Eoghan Neff is a fiddler, researcher and lecturer based in Ennis who has already performed extensively on the international stage either as a solo artist, as the NeffBros duet with his brother and piper Flaithrí or as part of the Riverdance band. Informed by a love for the physicality of the acoustic fiddle and for vintage analogue audio and video equipment, unrecalled is a series of experimental duets with like-minded “radical sonic explorers”. Based on fragments of traditional Irish tunes recomposed using live looping – a technique the musician already experimented with on his 2011 début Week One – the collection works also as “a dialogue about our relationship with memory”. Eoghan Neff’s unrecalled was self-released on 14 October 2021 as a digital album and CD art-box.
Based on a setting of Jenny’s Chickens reel, the extended opening track “masonic girls” introduces the overall concept of unrecalled. Eoghan Neff’s superimposed rhythmic phrases derived from the plucked, brushed, strummed or bowed fiddle strings are performed live and then stacked, reversed or played back at various speeds alongside Spanish drummer L.A.R. Legido’s prepared drums and found percussion. The concluding beats and chiming chords are then splintered further through various tape loop processing.
“caite” features the sound of a vintage brass car hooter from experimental jazz musician Seán Mac Erlaine’s arsenal of unusual woodwind instrument. “arú” beautifully pairs Eoghan Neff’s looping motifs derived from “Condon’s Frolics” jig with Germán Díaz’s prepared zanfona, the Spanish version of the hurdy-gurdy. Between the two instruments, the overlapping droning and buzzing strings generate hypnotic overtones and scratching-like rhythms in true turntablism fashion. Based on a song, “is cailín beag mise” becomes a slow air drenched in reverb alongside Sean Carpio’s processed drums.
As well as a sonic investigation – Foley artist Caoimhe Doyle, Anxo Lorenzo’s Galician Gaita, Atli Örvarsson’s modified Una Corda piano can also be heard on the recording – unrecalled is a reflection on memory and the process of remembering.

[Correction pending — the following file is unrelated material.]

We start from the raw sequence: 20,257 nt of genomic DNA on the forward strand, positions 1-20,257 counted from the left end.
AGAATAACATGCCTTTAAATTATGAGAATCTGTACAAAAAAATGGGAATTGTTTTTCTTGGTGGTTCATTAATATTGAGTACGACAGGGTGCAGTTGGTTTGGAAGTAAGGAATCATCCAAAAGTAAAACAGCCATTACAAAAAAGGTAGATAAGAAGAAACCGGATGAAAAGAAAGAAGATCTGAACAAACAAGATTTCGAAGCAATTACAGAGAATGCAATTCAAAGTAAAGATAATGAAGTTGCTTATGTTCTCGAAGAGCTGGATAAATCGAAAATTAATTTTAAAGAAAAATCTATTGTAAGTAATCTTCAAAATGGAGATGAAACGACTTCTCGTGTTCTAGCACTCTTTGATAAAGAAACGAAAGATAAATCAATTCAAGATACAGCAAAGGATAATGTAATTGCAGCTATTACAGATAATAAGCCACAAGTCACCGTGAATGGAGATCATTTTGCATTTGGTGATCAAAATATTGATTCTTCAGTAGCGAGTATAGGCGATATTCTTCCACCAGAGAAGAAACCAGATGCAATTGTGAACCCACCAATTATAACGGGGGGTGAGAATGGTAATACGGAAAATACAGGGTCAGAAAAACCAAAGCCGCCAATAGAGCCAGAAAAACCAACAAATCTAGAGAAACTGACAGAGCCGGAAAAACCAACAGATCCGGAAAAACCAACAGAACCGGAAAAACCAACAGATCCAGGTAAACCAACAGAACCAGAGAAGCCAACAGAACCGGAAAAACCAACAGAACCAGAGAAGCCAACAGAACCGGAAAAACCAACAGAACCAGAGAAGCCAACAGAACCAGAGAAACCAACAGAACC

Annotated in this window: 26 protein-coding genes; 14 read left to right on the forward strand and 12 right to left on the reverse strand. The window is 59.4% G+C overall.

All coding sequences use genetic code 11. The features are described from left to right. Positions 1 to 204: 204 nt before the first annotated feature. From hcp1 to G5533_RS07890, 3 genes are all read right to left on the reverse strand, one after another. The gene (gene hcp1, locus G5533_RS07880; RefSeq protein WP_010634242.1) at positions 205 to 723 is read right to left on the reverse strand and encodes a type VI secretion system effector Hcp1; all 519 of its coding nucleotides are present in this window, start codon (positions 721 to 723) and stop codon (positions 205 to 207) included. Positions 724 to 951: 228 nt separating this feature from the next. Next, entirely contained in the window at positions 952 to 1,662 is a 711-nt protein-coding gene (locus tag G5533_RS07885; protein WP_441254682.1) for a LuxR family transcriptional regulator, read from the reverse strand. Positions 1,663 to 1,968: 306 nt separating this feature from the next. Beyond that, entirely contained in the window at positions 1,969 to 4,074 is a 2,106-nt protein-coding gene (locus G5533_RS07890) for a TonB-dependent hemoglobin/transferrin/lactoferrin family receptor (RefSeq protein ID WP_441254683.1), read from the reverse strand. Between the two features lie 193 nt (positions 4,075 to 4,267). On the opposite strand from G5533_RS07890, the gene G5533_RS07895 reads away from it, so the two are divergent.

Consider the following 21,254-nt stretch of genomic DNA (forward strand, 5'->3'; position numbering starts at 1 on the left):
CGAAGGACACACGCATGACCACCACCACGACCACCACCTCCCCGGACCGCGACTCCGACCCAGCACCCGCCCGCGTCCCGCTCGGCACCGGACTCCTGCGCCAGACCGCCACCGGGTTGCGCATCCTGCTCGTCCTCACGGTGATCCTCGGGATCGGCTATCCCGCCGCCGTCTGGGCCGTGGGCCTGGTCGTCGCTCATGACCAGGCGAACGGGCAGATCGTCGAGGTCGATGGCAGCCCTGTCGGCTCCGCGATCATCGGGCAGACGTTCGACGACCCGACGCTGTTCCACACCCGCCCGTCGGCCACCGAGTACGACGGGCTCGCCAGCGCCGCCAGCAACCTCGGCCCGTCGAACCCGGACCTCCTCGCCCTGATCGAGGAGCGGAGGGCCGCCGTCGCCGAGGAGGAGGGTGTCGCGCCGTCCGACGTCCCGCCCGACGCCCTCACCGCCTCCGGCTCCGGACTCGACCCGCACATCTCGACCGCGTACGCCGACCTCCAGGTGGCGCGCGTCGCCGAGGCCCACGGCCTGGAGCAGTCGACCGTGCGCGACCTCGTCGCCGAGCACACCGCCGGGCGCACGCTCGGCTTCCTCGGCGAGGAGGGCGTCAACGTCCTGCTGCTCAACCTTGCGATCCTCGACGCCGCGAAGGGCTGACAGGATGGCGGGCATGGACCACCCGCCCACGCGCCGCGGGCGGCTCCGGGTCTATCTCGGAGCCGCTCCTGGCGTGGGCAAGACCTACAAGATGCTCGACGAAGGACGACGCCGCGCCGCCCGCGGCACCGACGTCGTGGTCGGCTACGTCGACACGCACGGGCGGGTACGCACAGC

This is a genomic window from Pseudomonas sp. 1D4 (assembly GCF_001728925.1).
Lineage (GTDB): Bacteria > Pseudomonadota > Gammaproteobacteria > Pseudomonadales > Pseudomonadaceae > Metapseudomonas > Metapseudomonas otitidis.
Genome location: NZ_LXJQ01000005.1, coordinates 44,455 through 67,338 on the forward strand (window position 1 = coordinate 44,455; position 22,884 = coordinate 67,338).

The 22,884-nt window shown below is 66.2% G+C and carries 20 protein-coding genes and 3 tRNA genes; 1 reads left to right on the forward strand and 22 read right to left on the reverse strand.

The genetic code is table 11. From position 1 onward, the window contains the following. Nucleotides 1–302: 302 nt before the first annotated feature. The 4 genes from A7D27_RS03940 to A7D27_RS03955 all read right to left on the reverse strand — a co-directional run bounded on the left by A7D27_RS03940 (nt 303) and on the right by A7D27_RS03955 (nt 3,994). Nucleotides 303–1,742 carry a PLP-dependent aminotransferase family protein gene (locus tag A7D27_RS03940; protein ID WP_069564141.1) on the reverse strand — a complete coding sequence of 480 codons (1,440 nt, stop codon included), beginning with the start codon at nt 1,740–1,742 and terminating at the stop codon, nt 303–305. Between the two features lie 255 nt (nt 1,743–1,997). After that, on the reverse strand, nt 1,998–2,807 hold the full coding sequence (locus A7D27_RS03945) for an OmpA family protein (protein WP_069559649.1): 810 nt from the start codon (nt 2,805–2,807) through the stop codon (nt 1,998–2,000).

The physical version comes as a mini art-box with the CD mimicking a vintage View-Master reel. Originally designed as 3D stereoscopic slide viewers, View-Masters were popular in the 1940s and 1950s and were used as toys or to display popular tourist attractions.
There are also archival black and white photographs of early 20th century views of County Galway from the National Folklore Collection, postage stamps graphics, charcoal drawings, various scrubbed notes and guides, all pointing to various memory aids used over the years alongside sheet music, recordings and video footage to capture elements of what is essentially an oral tradition passed down from generation to generation.
All the music on unrecalled is performed live and processed in real time using phrase looping and analogue tape looping without any electronics, overdubbing or post production mixing. This particular technical approach mirrors the natural and cyclical nature of traditional Irish music which is entirely based on repetition – the repetition of recurring motifs within the tune as well as the repetition of the same tune over time in sessions, on stage, on recordings etc. Performing a traditional tune which has been played thousands of times before is therefore a way of remembering past composers. It also signifies a never ending “re-composition” of the piece for the present whereby the performer will add his or her own stamp depending his or her experience, cultural influences and the context on the day. This established and infinite feedback loop thus constantly generates new compositions which may or may not survive as they will go through the same filtering process.
Eoghan Neff’s unrecalled interrogates this process by stitching together all these multiple musical and visual strands. It also plays like a delightful sonic companion to Gerry Diver’s 2012 Speech Project, another tape loop undertaking focusing on the pitches and rhythms of traditional Irish musician’s voices from archival and contemporary interviews.
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